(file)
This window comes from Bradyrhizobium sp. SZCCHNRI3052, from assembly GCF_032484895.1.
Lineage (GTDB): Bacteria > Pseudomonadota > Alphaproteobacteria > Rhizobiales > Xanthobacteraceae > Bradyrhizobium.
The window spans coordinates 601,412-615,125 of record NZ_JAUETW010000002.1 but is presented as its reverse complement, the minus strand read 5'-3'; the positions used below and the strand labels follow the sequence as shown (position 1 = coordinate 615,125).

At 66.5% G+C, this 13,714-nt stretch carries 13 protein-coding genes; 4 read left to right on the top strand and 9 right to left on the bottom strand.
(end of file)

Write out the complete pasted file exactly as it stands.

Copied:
This window comes from Bradyrhizobium sp. SZCCHNRI3052, from assembly GCF_032484895.1.
Lineage (GTDB): Bacteria > Pseudomonadota > Alphaproteobacteria > Rhizobiales > Xanthobacteraceae > Bradyrhizobium.
The window spans coordinates 601,412-615,125 of record NZ_JAUETW010000002.1 but is presented as its reverse complement, the minus strand read 5'-3'; the positions used below and the strand labels follow the sequence as shown (position 1 = coordinate 615,125).

At 66.5% G+C, this 13,714-nt stretch carries 13 protein-coding genes; 4 read left to right on the top strand and 9 right to left on the bottom strand.